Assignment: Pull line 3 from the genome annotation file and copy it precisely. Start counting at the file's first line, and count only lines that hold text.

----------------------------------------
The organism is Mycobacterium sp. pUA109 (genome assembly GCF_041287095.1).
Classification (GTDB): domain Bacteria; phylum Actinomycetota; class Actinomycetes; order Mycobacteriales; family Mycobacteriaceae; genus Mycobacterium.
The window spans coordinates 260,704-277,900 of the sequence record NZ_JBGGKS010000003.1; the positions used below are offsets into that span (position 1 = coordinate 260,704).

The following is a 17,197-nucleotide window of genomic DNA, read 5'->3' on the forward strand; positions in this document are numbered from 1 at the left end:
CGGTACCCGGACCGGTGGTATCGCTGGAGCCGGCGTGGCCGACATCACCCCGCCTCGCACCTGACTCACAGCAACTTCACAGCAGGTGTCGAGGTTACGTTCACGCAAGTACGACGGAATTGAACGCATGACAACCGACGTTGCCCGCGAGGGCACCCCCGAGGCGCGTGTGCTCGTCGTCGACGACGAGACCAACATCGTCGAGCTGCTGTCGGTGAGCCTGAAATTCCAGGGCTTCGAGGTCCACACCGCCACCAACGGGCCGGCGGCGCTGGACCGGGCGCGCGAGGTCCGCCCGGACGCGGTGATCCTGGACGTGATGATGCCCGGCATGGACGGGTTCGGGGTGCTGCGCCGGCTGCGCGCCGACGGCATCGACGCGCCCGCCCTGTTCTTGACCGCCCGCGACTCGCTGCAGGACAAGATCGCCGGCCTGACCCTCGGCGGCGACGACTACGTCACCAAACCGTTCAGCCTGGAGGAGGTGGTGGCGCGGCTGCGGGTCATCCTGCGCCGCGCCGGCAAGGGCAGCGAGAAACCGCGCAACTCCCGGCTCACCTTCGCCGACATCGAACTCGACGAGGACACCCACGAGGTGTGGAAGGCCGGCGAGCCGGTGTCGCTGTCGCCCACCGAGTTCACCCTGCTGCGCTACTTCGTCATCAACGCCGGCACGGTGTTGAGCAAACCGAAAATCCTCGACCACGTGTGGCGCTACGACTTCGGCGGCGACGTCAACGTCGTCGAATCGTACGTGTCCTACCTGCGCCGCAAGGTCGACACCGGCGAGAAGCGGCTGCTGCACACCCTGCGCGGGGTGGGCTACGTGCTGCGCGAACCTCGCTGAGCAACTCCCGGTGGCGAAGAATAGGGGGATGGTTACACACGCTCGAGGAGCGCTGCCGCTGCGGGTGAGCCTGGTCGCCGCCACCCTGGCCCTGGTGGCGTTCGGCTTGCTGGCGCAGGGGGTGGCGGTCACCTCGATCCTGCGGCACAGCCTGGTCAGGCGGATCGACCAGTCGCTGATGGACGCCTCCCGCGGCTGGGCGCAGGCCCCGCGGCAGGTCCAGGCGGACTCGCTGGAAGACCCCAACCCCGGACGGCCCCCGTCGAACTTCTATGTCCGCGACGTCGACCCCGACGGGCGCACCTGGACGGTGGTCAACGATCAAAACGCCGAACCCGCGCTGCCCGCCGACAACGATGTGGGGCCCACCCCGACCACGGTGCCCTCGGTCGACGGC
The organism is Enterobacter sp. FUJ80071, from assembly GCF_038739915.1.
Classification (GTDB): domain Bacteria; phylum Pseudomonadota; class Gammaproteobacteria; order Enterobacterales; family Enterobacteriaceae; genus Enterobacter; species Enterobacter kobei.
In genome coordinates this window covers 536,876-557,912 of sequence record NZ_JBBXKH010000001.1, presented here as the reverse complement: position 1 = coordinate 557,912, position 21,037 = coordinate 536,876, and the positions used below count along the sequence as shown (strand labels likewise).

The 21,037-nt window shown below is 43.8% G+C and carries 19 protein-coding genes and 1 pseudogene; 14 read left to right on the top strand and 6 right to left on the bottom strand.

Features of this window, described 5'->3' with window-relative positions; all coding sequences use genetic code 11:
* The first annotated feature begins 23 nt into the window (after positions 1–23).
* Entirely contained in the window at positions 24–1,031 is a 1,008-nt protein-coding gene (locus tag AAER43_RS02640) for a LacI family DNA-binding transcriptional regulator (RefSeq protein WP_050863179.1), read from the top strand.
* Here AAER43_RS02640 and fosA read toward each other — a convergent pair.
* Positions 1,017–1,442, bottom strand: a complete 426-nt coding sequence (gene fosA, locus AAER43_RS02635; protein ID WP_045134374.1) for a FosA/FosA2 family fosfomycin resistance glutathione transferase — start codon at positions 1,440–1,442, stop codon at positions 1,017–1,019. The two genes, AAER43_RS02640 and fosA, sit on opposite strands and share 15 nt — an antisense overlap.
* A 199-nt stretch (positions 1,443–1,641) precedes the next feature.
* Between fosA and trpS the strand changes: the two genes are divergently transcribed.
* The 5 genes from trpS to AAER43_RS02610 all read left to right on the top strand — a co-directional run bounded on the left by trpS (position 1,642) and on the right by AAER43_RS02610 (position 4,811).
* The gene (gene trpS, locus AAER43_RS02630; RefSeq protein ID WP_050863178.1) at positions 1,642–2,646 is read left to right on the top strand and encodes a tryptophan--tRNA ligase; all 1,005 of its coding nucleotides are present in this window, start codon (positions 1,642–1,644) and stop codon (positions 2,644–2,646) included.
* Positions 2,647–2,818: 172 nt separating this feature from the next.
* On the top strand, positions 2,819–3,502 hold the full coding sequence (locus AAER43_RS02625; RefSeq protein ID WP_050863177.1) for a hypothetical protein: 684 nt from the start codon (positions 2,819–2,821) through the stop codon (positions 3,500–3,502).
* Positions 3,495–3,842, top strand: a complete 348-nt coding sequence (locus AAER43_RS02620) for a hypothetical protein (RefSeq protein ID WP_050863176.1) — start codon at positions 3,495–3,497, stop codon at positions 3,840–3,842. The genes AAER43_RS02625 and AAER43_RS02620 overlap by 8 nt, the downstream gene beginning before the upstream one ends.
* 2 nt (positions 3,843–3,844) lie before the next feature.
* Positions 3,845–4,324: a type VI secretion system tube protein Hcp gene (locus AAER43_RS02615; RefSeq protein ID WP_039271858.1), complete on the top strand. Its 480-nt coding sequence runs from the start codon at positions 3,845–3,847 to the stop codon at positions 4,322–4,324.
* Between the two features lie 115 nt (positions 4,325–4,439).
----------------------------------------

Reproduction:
The window spans coordinates 260,704-277,900 of the sequence record NZ_JBGGKS010000003.1; the positions used below are offsets into that span (position 1 = coordinate 260,704).